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Unexplained Constant Vomiting, Doctors Cant Find Anything Wrong
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Unexplained Constant Vomiting, Doctors Cant Find Anything Wrong

Hi my girlfriend has been sick for a while now,
If her stomach doesnt agree 100% then she bring's it back up ten min's later. Sometimes it's slow acting and she is in pain with her stomach and then bring's it up at night. She can hardly eat as most of the time she bring's it up and she is also now scared to eat fo the fear of being sick. She can be fine for a few day's but then the next thing it's back to how it was. It's also not just food but drink aswell. She has been to countless doctors appts and they can't seem to find anything wrong with her. When she tell's the doctor she can't eat as she throw's it up they tell her to drink oxo. It's like her body reject's food no matter what. Is there some kind of test they are missing? She has had all kind's of blood test's. PLEASE HELP!!!
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563773 tn?1374250139

As all the blood tests have not revealed any diagnosis,I feel it can be a case of cyclic vomiting syndrome(CVS). CVS is an uncommon, unexplained disorder of children and some adults characterized by recurrent, prolonged attacks of sever nausea, vomiting and prostration with no apparent cause. Vomiting occurs at frequent intervals (5-10 times an hour at the peak) for hours to 10 days (1-4 most commonly).

CVS has been difficult to diagnose. The diagnosis is made by careful review of the patient's history, physical examination and studies to rule out other diseases that may cause vomiting similar to that seen in patients with CVS. Treatment is generally supportive with early intervention in a dark quiet environment for sleep and I.V. fluids when needed.I would suggest a consultation by a gastroenterologist.

Hope it helps.Take care and pls do keep me posted on how you are doing.

Avatar n tn
I once heard of a little girl who kept vommiting for months and her doctor finally figured out they were actually episodes of seizures
591295 tn?1293848852
Wow. It is really tough when someone you care about is so obviously ill. Hang tight and remember that doctors don't hold the keys to knowledge; you can help drive the process of diagnosis too, by politely not accepting non-answers or by asking leading questions concerning what further tests could be tried.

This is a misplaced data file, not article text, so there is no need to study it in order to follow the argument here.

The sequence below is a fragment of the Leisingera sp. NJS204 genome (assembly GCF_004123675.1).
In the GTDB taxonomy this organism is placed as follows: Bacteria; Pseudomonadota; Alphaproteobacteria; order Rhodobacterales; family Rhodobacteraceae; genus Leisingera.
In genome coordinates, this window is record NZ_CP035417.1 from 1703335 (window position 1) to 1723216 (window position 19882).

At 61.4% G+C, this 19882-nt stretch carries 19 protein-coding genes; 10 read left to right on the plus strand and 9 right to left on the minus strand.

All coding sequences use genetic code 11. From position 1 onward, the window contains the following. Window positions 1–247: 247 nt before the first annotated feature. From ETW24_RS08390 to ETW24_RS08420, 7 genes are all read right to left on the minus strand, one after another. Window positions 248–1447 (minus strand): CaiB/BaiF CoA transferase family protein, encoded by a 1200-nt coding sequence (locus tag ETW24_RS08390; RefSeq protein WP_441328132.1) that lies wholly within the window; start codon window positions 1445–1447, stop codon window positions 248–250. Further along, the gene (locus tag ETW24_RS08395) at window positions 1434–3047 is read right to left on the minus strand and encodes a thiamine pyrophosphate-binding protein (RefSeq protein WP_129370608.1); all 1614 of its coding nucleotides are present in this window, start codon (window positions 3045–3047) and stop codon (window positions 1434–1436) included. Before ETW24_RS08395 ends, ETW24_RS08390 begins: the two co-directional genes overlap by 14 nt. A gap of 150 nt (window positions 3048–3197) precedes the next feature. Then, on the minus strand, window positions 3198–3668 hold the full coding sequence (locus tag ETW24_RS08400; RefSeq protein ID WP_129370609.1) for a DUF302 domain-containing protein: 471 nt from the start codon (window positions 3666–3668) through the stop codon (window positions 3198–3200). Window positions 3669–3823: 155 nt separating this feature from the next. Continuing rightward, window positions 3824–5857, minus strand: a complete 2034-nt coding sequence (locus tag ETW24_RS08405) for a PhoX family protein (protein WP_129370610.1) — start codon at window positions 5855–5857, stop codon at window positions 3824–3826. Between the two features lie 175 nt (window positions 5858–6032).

I am not a doctor, so consider my comments in that light:

I agree that CVS or seizures are real possibilities. Seizures can be checked by taking an anticonvulsant medication and seeing if the symptoms clear. However, there are many other possibilities as to what is the matter. Some questions to ask your girlfriend (and for her to pass on to the doctor, if the doc hasn't already asked):

Check for low-level physical injury to brain or major nerves:

Has your girlfriend had any physical trauma before the time of the first vomiting episode? For example, a fall in which she sustained a blow to the head, or to the thoracic region (chest area or upper back), or to the neck?

Has she had a concussion or whiplash prior to the onset of the vomiting?

Does she get the urge to vomit, as a sensation, at any time, or from adopting a particular pose (eg leaning forwards, sitting in an office chair, etc).

Does she get other weird sensations, for example gagging reflex or cough reflex being triggered ? If so, then possibly a nerve (vagus or glossopharangeal nerves) has been damaged or compressed.

Check out mild stroke and related conditions:

Has she had any out of the ordinary headaches before the vomiting attacks began for the first time? If so, where did the headache pain originate in the head, and was it symmetrical or only on one side of the head?

Has she fainted, or felt very dizzy before the vomiting attacks began?

Has she got any muscle or limb weakness on one side of the body? Any gait trouble or other coordination difficulties?

Check for peristaltic (muscular contractions of gut) abnormalities:

Do the doctors know if here stomach clearance rate is normal, or whether it is slower than normal? Same goes for the intestine.

Does food "stick" on the way down after swallowing?

Check for possible ulcer:

When she feels pain before vomiting, does the pain feel diffuse or is it a sharp, spearing pain? If it is a sharp spearing pain, does it originate at her stomach, or is it in the mid to upper back along the spinal column, or is it in the back of a shoulder blade, or somewhere else?

Has she ever vomited blood or a black tarry material?

Are there any foods which guarantee a vomiting attack will occur?

Does she get gastric reflux? If so, is it irregular or regular? Do any particular foods cause it?

Has she been tested for heliobacter pylori, a common stomach infection?

Has she had an endoscopy (tube with videocamera is pushed down the throut, under anathesia of course), and if so was it clear?

Finally, does she respond to any anti-tussive medications (ie drugs that inhibit the vomit reflex)? Opioids such as codeine, which is in panadeine, have a mild anti-tussive affect. Stronger anti-tussives are available from the doc.

All the best,

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